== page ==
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The Arrival Practice – The Pandemic Version

I wrote this blog a few years ago as part of my own developmental work around finding my voice and sharing the power of my mindfulness practice with others.  I am repurposing it today as I am hearing more and more from my clients in leadership roles about how they are feeling rushed.  So, this is the pandemic version of my previous post.

Do you find yourself rushing “to get” somewhere and then “getting ready to leave” somewhere?  For many years, I found myself organizing my day to make sure that I could get in and get out of places on time.  When I started my meditation practice almost a decade ago, I slowly began to realize that this constant rushing around was not supporting me.  I was scattered, I was constantly feeling rushed, and I was stressed.  But wasn’t everyone like this, feeling this, wasn’t this normal?   Since I started practicing here is what I have discoveredby operating this way and allowing myself to be high jacked I was missing out on the moment of “The Arrival”.

These days I don’t feel the same sense of rush given I meet my clients virtually from my home office and yet I find it is still important for me to arrive. If truth be told I believe I need to feel it even more these days as there are even more distractions in my home office than I ever imagined. So, what is this moment of arrival, you ask?  For me it is a small amount of time that allows me to get settled before I show up in the space that I am entering – virtual or real. This practice of grounding myself allows me to enter with presence (not scattered, not rushed, not stressed). For me, presence looks like being calm and relaxed, and it helps me be ready to engage in a meaningful way in the situation I find in the room.    And guess what? IT is easy and you can do it too…here’s how to practice your “arrival” in a virtual environment:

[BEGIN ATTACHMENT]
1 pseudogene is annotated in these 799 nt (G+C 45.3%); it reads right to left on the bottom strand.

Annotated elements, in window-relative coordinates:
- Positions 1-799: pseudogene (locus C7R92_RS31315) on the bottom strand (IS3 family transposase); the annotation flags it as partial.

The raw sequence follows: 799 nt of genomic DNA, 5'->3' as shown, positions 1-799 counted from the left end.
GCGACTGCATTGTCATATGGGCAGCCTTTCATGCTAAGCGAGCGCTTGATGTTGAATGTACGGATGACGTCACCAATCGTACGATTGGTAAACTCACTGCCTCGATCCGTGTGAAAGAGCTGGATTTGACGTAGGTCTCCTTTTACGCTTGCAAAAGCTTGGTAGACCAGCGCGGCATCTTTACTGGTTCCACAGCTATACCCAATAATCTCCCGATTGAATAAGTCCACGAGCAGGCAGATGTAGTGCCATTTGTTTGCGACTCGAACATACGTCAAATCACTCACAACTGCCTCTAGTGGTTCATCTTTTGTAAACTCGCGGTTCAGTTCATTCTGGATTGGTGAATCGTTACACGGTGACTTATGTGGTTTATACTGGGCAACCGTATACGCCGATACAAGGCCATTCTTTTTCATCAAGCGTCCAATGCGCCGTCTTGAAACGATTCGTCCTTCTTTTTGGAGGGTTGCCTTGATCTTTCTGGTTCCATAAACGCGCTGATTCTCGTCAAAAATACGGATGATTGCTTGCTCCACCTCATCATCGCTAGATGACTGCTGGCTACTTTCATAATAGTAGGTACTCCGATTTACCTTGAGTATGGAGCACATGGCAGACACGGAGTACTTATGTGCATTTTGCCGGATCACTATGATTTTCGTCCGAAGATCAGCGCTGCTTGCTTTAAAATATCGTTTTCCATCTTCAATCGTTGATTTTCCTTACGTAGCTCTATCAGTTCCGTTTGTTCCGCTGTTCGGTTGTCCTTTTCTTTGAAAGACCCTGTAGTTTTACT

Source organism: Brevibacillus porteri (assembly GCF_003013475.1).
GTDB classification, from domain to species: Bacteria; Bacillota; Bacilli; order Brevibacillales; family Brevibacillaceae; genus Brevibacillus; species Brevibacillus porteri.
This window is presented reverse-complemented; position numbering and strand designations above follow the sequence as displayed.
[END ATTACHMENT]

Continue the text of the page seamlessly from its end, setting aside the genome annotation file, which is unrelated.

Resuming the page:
Imagine yourself arriving at your virtual/home office (wherever in your house it may be).

Before you log in to your virtual meeting platform (or dial the number for the conference call) …Stop.

Take three deep breaths (first one to cleanse your thoughts; second one to cleanse your emotions; one to cleanse your body – remove/notice any tension)

Set an intention for yourself on how you want “to be” on your arrival.

Now click on “Join Meeting Now” and arrive in your space.

Welcome – that was quite an arrival you made!

So regardless of whether you have a formal meditation practice or not, this small practice can prove to be a powerful way to increase your ability to be present to yourself and others.  It will support you in building stronger personal connections and increase your ability to focus on the importance of every moment whether those moments are in person or virtual.

For me this is the power of practice!

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